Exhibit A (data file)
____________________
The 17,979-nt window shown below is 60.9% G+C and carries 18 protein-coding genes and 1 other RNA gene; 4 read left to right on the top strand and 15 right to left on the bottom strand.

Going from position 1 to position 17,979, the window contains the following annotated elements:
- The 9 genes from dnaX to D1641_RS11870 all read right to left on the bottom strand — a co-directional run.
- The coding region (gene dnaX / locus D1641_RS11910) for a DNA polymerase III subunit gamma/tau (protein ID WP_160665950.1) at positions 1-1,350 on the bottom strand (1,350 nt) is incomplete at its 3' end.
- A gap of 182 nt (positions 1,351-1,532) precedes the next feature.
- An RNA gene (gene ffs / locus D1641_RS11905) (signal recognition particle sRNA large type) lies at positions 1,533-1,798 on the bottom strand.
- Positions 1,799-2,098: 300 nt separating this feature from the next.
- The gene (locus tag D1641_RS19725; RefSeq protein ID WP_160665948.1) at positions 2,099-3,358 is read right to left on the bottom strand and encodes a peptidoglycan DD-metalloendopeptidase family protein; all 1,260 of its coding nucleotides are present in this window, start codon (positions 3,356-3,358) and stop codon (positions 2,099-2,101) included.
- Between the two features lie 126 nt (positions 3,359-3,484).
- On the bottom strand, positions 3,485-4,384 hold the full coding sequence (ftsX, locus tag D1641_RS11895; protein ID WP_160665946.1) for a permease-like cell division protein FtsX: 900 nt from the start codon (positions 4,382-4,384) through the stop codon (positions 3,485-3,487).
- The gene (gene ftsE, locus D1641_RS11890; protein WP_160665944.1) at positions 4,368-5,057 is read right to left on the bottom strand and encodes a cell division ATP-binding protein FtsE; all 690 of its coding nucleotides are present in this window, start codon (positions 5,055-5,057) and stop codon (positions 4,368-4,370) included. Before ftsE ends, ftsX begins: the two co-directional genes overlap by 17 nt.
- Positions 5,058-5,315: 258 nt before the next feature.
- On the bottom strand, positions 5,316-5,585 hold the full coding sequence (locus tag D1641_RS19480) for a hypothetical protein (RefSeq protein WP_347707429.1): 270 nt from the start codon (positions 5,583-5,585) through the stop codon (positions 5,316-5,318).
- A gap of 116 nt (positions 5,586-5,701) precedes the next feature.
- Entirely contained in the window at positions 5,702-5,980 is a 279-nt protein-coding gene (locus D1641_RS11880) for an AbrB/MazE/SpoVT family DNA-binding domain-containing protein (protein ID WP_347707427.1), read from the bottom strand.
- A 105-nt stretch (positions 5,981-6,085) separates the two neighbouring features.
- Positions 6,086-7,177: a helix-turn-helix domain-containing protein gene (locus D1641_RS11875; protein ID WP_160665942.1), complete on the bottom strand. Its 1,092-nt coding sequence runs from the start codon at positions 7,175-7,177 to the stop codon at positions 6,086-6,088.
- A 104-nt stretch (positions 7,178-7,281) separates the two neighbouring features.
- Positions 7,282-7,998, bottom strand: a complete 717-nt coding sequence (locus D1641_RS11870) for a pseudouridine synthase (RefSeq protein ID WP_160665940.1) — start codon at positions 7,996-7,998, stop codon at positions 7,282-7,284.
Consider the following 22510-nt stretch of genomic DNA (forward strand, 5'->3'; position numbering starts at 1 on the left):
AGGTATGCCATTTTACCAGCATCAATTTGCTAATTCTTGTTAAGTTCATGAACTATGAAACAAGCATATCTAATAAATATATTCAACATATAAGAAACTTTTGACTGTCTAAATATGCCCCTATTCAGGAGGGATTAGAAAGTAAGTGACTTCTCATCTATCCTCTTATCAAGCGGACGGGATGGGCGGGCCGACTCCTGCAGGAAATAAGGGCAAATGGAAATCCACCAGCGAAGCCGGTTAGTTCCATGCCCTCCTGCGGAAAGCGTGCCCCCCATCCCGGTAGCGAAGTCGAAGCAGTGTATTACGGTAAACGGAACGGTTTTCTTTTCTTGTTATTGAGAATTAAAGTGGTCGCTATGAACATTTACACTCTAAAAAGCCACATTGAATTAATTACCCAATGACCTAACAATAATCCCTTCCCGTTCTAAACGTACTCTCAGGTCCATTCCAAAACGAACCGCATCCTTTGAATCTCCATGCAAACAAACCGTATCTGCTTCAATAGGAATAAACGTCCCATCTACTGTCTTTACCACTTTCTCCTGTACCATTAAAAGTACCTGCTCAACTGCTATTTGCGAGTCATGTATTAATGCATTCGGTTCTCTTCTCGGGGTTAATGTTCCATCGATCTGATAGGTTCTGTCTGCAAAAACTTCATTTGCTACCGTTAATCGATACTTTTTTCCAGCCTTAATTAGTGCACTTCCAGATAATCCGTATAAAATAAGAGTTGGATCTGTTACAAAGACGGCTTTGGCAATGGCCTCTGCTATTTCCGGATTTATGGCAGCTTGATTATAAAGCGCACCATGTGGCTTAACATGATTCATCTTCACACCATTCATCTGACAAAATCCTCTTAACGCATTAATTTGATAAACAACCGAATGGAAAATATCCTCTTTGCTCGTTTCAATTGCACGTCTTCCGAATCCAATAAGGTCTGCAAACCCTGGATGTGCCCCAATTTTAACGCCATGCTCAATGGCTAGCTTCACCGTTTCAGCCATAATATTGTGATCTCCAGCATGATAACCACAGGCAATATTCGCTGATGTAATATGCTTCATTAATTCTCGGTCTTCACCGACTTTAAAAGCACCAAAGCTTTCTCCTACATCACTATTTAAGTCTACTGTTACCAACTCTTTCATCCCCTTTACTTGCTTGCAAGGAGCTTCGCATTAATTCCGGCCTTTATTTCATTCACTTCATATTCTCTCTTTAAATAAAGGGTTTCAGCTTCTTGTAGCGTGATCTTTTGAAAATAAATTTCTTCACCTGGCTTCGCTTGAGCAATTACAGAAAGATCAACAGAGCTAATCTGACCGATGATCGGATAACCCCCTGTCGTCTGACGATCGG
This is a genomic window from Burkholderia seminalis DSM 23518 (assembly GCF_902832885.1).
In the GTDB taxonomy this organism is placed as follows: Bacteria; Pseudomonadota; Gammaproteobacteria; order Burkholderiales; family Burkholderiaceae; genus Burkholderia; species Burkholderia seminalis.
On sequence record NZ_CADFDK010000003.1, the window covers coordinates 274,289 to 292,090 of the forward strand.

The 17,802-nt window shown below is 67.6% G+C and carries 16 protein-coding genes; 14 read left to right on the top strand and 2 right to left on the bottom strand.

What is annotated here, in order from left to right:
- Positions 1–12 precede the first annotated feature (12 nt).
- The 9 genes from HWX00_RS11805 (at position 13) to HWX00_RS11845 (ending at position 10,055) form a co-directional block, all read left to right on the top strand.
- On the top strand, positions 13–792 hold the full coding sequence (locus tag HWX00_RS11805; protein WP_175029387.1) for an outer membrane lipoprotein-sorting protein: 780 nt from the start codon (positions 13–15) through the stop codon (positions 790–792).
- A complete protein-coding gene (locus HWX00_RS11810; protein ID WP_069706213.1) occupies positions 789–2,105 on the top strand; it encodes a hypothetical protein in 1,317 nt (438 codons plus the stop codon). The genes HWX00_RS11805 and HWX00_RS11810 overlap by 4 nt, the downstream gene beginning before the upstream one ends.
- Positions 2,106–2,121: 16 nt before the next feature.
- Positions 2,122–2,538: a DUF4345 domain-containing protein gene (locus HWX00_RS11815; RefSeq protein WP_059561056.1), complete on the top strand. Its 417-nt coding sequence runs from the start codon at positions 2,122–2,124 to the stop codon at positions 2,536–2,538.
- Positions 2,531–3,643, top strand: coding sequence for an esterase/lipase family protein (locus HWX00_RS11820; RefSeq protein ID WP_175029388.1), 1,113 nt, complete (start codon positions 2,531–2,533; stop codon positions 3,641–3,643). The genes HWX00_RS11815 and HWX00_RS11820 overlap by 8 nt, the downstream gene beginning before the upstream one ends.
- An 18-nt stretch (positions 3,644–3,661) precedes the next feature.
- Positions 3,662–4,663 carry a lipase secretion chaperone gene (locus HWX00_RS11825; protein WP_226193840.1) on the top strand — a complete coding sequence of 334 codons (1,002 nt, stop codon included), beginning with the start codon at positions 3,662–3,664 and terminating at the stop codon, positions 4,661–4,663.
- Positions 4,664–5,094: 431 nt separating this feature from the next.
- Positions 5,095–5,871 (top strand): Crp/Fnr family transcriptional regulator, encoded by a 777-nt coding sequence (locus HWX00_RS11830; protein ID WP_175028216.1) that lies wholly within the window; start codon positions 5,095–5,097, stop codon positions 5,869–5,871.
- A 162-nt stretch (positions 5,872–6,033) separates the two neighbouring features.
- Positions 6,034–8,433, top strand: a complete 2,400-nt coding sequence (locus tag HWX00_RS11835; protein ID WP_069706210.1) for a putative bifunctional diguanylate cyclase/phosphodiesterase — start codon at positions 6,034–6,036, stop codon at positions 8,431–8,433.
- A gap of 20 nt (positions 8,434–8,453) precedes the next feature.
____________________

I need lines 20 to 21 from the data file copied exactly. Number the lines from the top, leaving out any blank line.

Consider the following 22510-nt stretch of genomic DNA (forward strand, 5'->3'; position numbering starts at 1 on the left):
AGGTATGCCATTTTACCAGCATCAATTTGCTAATTCTTGTTAAGTTCATGAACTATGAAACAAGCATATCTAATAAATATATTCAACATATAAGAAACTTTTGACTGTCTAAATATGCCCCTATTCAGGAGGGATTAGAAAGTAAGTGACTTCTCATCTATCCTCTTATCAAGCGGACGGGATGGGCGGGCCGACTCCTGCAGGAAATAAGGGCAAATGGAAATCCACCAGCGAAGCCGGTTAGTTCCATGCCCTCCTGCGGAAAGCGTGCCCCCCATCCCGGTAGCGAAGTCGAAGCAGTGTATTACGGTAAACGGAACGGTTTTCTTTTCTTGTTATTGAGAATTAAAGTGGTCGCTATGAACATTTACACTCTAAAAAGCCACATTGAATTAATTACCCAATGACCTAACAATAATCCCTTCCCGTTCTAAACGTACTCTCAGGTCCATTCCAAAACGAACCGCATCCTTTGAATCTCCATGCAAACAAACCGTATCTGCTTCAATAGGAATAAACGTCCCATCTACTGTCTTTACCACTTTCTCCTGTACCATTAAAAGTACCTGCTCAACTGCTATTTGCGAGTCATGTATTAATGCATTCGGTTCTCTTCTCGGGGTTAATGTTCCATCGATCTGATAGGTTCTGTCTGCAAAAACTTCATTTGCTACCGTTAATCGATACTTTTTTCCAGCCTTAATTAGTGCACTTCCAGATAATCCGTATAAAATAAGAGTTGGATCTGTTACAAAGACGGCTTTGGCAATGGCCTCTGCTATTTCCGGATTTATGGCAGCTTGATTATAAAGCGCACCATGTGGCTTAACATGATTCATCTTCACACCATTCATCTGACAAAATCCTCTTAACGCATTAATTTGATAAACAACCGAATGGAAAATATCCTCTTTGCTCGTTTCAATTGCACGTCTTCCGAATCCAATAAGGTCTGCAAACCCTGGATGTGCCCCAATTTTAACGCCATGCTCAATGGCTAGCTTCACCGTTTCAGCCATAATATTGTGATCTCCAGCATGATAACCACAGGCAATATTCGCTGATGTAATATGCTTCATTAATTCTCGGTCTTCACCGACTTTAAAAGCACCAAAGCTTTCTCCTACATCACTATTTAAGTCTACTGTTACCAACTCTTTCATCCCCTTTACTTGCTTGCAAGGAGCTTCGCATTAATTCCGGCCTTTATTTCATTCACTTCATATTCTCTCTTTAAATAAAGGGTTTCAGCTTCTTGTAGCGTGATCTTTTGAAAATAAATTTCTTCACCTGGCTTCGCTTGAGCAATTACAGAAAGATCAACAGAGCTAATCTGACCGATGATCGGATAACCCCCTGTCGTCTGACGATCGG